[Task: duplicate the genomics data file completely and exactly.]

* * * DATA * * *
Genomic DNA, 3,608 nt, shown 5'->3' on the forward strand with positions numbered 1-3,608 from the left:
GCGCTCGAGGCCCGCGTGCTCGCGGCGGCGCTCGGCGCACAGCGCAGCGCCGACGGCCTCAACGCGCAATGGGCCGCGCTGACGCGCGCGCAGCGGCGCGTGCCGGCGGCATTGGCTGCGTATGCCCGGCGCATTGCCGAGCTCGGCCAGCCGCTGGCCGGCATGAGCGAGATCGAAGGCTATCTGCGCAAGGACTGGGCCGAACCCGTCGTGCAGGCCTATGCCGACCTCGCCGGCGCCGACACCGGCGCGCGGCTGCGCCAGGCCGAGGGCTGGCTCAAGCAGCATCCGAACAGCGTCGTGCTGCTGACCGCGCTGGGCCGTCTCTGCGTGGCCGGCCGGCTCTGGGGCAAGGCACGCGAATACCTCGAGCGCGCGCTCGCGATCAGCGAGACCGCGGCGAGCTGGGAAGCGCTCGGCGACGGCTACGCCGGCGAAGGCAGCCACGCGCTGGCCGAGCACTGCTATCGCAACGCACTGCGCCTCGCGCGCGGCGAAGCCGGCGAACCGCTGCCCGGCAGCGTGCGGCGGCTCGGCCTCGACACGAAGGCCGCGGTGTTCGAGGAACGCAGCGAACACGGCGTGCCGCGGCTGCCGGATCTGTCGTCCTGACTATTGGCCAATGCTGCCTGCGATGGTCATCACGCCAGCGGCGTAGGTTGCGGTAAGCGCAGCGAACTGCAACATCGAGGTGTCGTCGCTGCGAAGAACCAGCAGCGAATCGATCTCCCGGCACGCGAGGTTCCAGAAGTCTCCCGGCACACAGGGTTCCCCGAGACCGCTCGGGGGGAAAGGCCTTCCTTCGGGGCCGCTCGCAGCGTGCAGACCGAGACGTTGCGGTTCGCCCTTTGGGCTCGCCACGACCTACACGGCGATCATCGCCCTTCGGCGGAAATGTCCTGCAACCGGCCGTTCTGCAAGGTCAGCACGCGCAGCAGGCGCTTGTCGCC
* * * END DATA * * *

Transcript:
Genomic DNA, 3,608 nt, shown 5'->3' on the forward strand with positions numbered 1-3,608 from the left:
GCGCTCGAGGCCCGCGTGCTCGCGGCGGCGCTCGGCGCACAGCGCAGCGCCGACGGCCTCAACGCGCAATGGGCCGCGCTGACGCGCGCGCAGCGGCGCGTGCCGGCGGCATTGGCTGCGTATGCCCGGCGCATTGCCGAGCTCGGCCAGCCGCTGGCCGGCATGAGCGAGATCGAAGGCTATCTGCGCAAGGACTGGGCCGAACCCGTCGTGCAGGCCTATGCCGACCTCGCCGGCGCCGACACCGGCGCGCGGCTGCGCCAGGCCGAGGGCTGGCTCAAGCAGCATCCGAACAGCGTCGTGCTGCTGACCGCGCTGGGCCGTCTCTGCGTGGCCGGCCGGCTCTGGGGCAAGGCACGCGAATACCTCGAGCGCGCGCTCGCGATCAGCGAGACCGCGGCGAGCTGGGAAGCGCTCGGCGACGGCTACGCCGGCGAAGGCAGCCACGCGCTGGCCGAGCACTGCTATCGCAACGCACTGCGCCTCGCGCGCGGCGAAGCCGGCGAACCGCTGCCCGGCAGCGTGCGGCGGCTCGGCCTCGACACGAAGGCCGCGGTGTTCGAGGAACGCAGCGAACACGGCGTGCCGCGGCTGCCGGATCTGTCGTCCTGACTATTGGCCAATGCTGCCTGCGATGGTCATCACGCCAGCGGCGTAGGTTGCGGTAAGCGCAGCGAACTGCAACATCGAGGTGTCGTCGCTGCGAAGAACCAGCAGCGAATCGATCTCCCGGCACGCGAGGTTCCAGAAGTCTCCCGGCACACAGGGTTCCCCGAGACCGCTCGGGGGGAAAGGCCTTCCTTCGGGGCCGCTCGCAGCGTGCAGACCGAGACGTTGCGGTTCGCCCTTTGGGCTCGCCACGACCTACACGGCGATCATCGCCCTTCGGCGGAAATGTCCTGCAACCGGCCGTTCTGCAAGGTCAGCACGCGCAGCAGGCGCTTGTCGCC